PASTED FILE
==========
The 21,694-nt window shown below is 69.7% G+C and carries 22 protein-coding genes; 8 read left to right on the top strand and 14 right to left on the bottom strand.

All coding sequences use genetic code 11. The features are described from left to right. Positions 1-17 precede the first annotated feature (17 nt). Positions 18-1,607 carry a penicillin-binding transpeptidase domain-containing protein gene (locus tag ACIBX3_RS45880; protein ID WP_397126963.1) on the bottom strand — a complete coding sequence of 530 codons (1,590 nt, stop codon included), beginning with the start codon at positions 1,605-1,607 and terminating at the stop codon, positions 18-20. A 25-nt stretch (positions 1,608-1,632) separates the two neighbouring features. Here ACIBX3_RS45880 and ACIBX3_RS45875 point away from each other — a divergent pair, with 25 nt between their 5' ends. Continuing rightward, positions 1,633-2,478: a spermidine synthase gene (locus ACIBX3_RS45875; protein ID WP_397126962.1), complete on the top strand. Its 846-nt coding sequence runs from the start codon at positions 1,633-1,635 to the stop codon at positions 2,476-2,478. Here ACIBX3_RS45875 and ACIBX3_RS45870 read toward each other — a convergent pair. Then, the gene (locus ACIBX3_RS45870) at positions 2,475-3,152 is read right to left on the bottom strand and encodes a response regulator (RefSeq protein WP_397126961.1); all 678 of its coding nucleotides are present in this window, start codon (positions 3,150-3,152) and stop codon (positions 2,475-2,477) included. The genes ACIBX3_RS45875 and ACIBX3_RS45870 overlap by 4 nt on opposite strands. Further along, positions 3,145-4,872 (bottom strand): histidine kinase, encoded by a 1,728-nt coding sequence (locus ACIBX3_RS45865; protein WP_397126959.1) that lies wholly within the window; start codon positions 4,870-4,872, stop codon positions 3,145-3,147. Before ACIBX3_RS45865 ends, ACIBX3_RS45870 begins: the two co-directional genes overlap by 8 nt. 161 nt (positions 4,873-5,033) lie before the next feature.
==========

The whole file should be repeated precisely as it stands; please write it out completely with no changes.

The 21,694-nt window shown below is 69.7% G+C and carries 22 protein-coding genes; 8 read left to right on the top strand and 14 right to left on the bottom strand.

All coding sequences use genetic code 11. The features are described from left to right. Positions 1-17 precede the first annotated feature (17 nt). Positions 18-1,607 carry a penicillin-binding transpeptidase domain-containing protein gene (locus tag ACIBX3_RS45880; protein ID WP_397126963.1) on the bottom strand — a complete coding sequence of 530 codons (1,590 nt, stop codon included), beginning with the start codon at positions 1,605-1,607 and terminating at the stop codon, positions 18-20. A 25-nt stretch (positions 1,608-1,632) separates the two neighbouring features. Here ACIBX3_RS45880 and ACIBX3_RS45875 point away from each other — a divergent pair, with 25 nt between their 5' ends. Continuing rightward, positions 1,633-2,478: a spermidine synthase gene (locus ACIBX3_RS45875; protein ID WP_397126962.1), complete on the top strand. Its 846-nt coding sequence runs from the start codon at positions 1,633-1,635 to the stop codon at positions 2,476-2,478. Here ACIBX3_RS45875 and ACIBX3_RS45870 read toward each other — a convergent pair. Then, the gene (locus ACIBX3_RS45870) at positions 2,475-3,152 is read right to left on the bottom strand and encodes a response regulator (RefSeq protein WP_397126961.1); all 678 of its coding nucleotides are present in this window, start codon (positions 3,150-3,152) and stop codon (positions 2,475-2,477) included. The genes ACIBX3_RS45875 and ACIBX3_RS45870 overlap by 4 nt on opposite strands. Further along, positions 3,145-4,872 (bottom strand): histidine kinase, encoded by a 1,728-nt coding sequence (locus ACIBX3_RS45865; protein WP_397126959.1) that lies wholly within the window; start codon positions 4,870-4,872, stop codon positions 3,145-3,147. Before ACIBX3_RS45865 ends, ACIBX3_RS45870 begins: the two co-directional genes overlap by 8 nt. 161 nt (positions 4,873-5,033) lie before the next feature.